Kinky Boots Kicks Up an Infectiously Fun Storm!

Story8
Script8.4
Acting7
Music8
Choreography8
Set Design9
Reader Rating0 Votes0
The Sexy Heel
Amazing set pieces
Choreography is impeccable
A truly show-stealing supporting cast
Sole-less
The leads don't command as much presence as they should
Some early technical problems hindered the performances
Them boots aren't made for walking
8.1

Stage and music often conjures to mind the likes of The Phantom of the Opera or West Side Story. Larger than life with music and lyrics as the driving force of the narrative, almost replacing conventional dialogue, these musicals have been ingrained in the minds of many as the definitive embodiment of their kind.

On the other end of the spectrum, however, lies well-loved, pop-driven classics like Saturday Night Fever and Mamma Mia!. Featuring music from the ’70s, and bolstered by the power of nostalgia from already beloved songs (discounting some originals for Saturday Night Fever), it never really seemed likely that there would come a contender just as deserving of the pedestal as the aforementioned musicals, but born of music more contemporary.

Naturally, Cyndi Lauper would seek to disagree.

Based on the 2006 film of the same name, Kinky Boots is nothing short of a pop-culture phenomenon that has already carved its name in the beams upon which the works of the BeeGees and ABBA rest.

Following the classic love story of an unlikely pair kept apart by the inconsiderate intrusions of society and its norms, Kinky Boots strips the tried and tired narrative tropes off their bondage to regularity and, instead, adds a dash of leather and lace.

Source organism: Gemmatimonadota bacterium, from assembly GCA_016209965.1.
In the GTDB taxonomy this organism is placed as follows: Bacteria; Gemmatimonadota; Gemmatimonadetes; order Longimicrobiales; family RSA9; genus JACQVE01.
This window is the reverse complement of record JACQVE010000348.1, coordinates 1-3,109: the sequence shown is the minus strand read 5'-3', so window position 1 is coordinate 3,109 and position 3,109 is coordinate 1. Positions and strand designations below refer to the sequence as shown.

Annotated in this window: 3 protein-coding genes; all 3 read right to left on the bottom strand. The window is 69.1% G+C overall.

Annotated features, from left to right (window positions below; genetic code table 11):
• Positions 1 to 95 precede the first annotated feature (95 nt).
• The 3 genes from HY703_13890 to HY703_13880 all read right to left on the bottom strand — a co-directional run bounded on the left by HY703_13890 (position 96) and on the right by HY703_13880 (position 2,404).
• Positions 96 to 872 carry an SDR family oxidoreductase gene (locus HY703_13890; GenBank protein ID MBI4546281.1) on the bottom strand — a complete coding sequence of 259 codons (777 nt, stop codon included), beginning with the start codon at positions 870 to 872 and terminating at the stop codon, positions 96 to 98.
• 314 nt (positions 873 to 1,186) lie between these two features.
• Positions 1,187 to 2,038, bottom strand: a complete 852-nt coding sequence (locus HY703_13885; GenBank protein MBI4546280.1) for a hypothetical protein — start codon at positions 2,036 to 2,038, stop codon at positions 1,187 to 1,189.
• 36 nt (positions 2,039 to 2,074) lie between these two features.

How kinky.

Giving the common romance plot a shove to the side, Kinky Boots instead highlights themes of friendship and an acceptance beyond even that, shining the spotlight on the uncomfortable truth of today’s society: that for all our progress, very little has been done to ensure true equality for those that were long ago maligned by a small-minded and backward community with little to no education or actual understanding of the human animal.

While much of the discussion surrounding acceptance is vocally displayed in speech and song, the idea of society’s evolution is presented by a manufacturer of regular, dress shoes venturing into the production of sizzling, sexy, stilettoed boots!

Sure, the themes aren’t subtle, but nothing about Lola, Her Royal Drag-Majesty is.

Although much could be done to flesh out the backstories of the leads, it is made very clear from the handling of the respective expositions that that’s not what this musical is about.

Who the characters are and where they come from certainly plays a part in the people they are today. However, Kinky Boots‘ purpose is in reminding the characters (and audience) that ultimately everything is about having a better tomorrow. And more importantly, it’s about being a better person tomorrow.

While Cyndi Lauper’s songs and compositions certainly carry her signature punchiness and jump-inducing rhythm, her lyrics for the play displays the growth of the girl who just wanted to have fun. As the finale number “Raise You Up/Just Be” so eloquently puts it: you change the world when you change your mind.

As a bonus, anybody who is a fan of Lauper’s ever-present earnestness to spread her brand of contagious energy would derive much pleasure in the character Lauren, a persona that can only be described as distinctively “Lauperian.”

While the performance in Singapore may still have it shortcomings, it can only be said that the roles written are created for people to grow into and find themselves in the snug fit of a pair of dazzling, red, Kinky Boots.

Kinky Boots strut across Singapore for the very limited period of 10 days, closing on the 14th of October.

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